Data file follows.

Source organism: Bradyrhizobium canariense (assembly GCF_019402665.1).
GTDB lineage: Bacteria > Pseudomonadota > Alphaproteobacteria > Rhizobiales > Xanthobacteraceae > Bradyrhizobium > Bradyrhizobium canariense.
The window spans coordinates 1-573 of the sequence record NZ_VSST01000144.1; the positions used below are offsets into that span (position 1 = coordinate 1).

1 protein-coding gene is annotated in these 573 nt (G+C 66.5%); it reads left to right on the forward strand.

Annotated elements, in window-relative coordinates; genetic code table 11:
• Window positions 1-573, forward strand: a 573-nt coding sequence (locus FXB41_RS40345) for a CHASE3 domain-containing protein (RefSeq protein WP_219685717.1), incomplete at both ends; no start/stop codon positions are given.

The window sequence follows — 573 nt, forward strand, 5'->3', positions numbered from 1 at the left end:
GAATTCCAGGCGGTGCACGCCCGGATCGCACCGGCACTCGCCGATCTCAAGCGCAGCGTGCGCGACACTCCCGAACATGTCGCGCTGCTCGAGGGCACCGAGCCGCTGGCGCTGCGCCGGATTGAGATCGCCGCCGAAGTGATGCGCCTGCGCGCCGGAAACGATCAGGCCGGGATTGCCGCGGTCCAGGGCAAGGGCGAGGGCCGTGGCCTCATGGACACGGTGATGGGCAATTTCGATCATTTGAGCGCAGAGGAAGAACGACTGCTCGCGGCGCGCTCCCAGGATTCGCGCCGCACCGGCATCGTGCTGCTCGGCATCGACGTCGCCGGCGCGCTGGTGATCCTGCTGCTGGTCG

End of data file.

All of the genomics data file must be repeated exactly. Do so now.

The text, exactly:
Source organism: Bradyrhizobium canariense (assembly GCF_019402665.1).
GTDB lineage: Bacteria > Pseudomonadota > Alphaproteobacteria > Rhizobiales > Xanthobacteraceae > Bradyrhizobium > Bradyrhizobium canariense.
The window spans coordinates 1-573 of the sequence record NZ_VSST01000144.1; the positions used below are offsets into that span (position 1 = coordinate 1).

1 protein-coding gene is annotated in these 573 nt (G+C 66.5%); it reads left to right on the forward strand.

Annotated elements, in window-relative coordinates; genetic code table 11:
• Window positions 1-573, forward strand: a 573-nt coding sequence (locus FXB41_RS40345) for a CHASE3 domain-containing protein (RefSeq protein WP_219685717.1), incomplete at both ends; no start/stop codon positions are given.

The window sequence follows — 573 nt, forward strand, 5'->3', positions numbered from 1 at the left end:
GAATTCCAGGCGGTGCACGCCCGGATCGCACCGGCACTCGCCGATCTCAAGCGCAGCGTGCGCGACACTCCCGAACATGTCGCGCTGCTCGAGGGCACCGAGCCGCTGGCGCTGCGCCGGATTGAGATCGCCGCCGAAGTGATGCGCCTGCGCGCCGGAAACGATCAGGCCGGGATTGCCGCGGTCCAGGGCAAGGGCGAGGGCCGTGGCCTCATGGACACGGTGATGGGCAATTTCGATCATTTGAGCGCAGAGGAAGAACGACTGCTCGCGGCGCGCTCCCAGGATTCGCGCCGCACCGGCATCGTGCTGCTCGGCATCGACGTCGCCGGCGCGCTGGTGATCCTGCTGCTGGTCG